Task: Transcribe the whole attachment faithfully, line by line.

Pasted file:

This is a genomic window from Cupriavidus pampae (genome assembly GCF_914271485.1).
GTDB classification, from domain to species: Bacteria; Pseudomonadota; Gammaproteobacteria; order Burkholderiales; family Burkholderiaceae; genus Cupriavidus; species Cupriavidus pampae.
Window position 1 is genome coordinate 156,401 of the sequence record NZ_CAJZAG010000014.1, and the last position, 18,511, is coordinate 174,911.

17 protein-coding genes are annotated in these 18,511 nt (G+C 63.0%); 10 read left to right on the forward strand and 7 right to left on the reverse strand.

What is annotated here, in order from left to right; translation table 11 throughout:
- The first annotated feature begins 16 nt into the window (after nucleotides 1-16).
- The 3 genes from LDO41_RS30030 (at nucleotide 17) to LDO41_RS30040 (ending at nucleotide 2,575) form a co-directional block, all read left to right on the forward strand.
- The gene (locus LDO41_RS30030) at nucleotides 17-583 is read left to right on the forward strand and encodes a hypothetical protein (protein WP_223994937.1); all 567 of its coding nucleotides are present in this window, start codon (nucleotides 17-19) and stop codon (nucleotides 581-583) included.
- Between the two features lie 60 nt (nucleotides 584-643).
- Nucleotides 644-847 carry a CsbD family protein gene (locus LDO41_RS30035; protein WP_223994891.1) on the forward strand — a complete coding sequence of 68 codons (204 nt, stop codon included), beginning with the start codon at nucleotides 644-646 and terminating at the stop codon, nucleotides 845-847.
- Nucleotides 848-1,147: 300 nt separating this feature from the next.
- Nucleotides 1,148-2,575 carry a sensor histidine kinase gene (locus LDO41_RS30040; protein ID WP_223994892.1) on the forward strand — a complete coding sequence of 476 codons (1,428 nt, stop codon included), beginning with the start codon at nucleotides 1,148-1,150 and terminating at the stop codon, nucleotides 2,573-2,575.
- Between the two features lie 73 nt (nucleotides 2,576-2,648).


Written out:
This is a genomic window from Cupriavidus pampae (genome assembly GCF_914271485.1).
GTDB classification, from domain to species: Bacteria; Pseudomonadota; Gammaproteobacteria; order Burkholderiales; family Burkholderiaceae; genus Cupriavidus; species Cupriavidus pampae.
Window position 1 is genome coordinate 156,401 of the sequence record NZ_CAJZAG010000014.1, and the last position, 18,511, is coordinate 174,911.

17 protein-coding genes are annotated in these 18,511 nt (G+C 63.0%); 10 read left to right on the forward strand and 7 right to left on the reverse strand.

What is annotated here, in order from left to right; translation table 11 throughout:
- The first annotated feature begins 16 nt into the window (after nucleotides 1-16).
- The 3 genes from LDO41_RS30030 (at nucleotide 17) to LDO41_RS30040 (ending at nucleotide 2,575) form a co-directional block, all read left to right on the forward strand.
- The gene (locus LDO41_RS30030) at nucleotides 17-583 is read left to right on the forward strand and encodes a hypothetical protein (protein WP_223994937.1); all 567 of its coding nucleotides are present in this window, start codon (nucleotides 17-19) and stop codon (nucleotides 581-583) included.
- Between the two features lie 60 nt (nucleotides 584-643).
- Nucleotides 644-847 carry a CsbD family protein gene (locus LDO41_RS30035; protein WP_223994891.1) on the forward strand — a complete coding sequence of 68 codons (204 nt, stop codon included), beginning with the start codon at nucleotides 644-646 and terminating at the stop codon, nucleotides 845-847.
- Nucleotides 848-1,147: 300 nt separating this feature from the next.
- Nucleotides 1,148-2,575 carry a sensor histidine kinase gene (locus LDO41_RS30040; protein ID WP_223994892.1) on the forward strand — a complete coding sequence of 476 codons (1,428 nt, stop codon included), beginning with the start codon at nucleotides 1,148-1,150 and terminating at the stop codon, nucleotides 2,573-2,575.
- Between the two features lie 73 nt (nucleotides 2,576-2,648).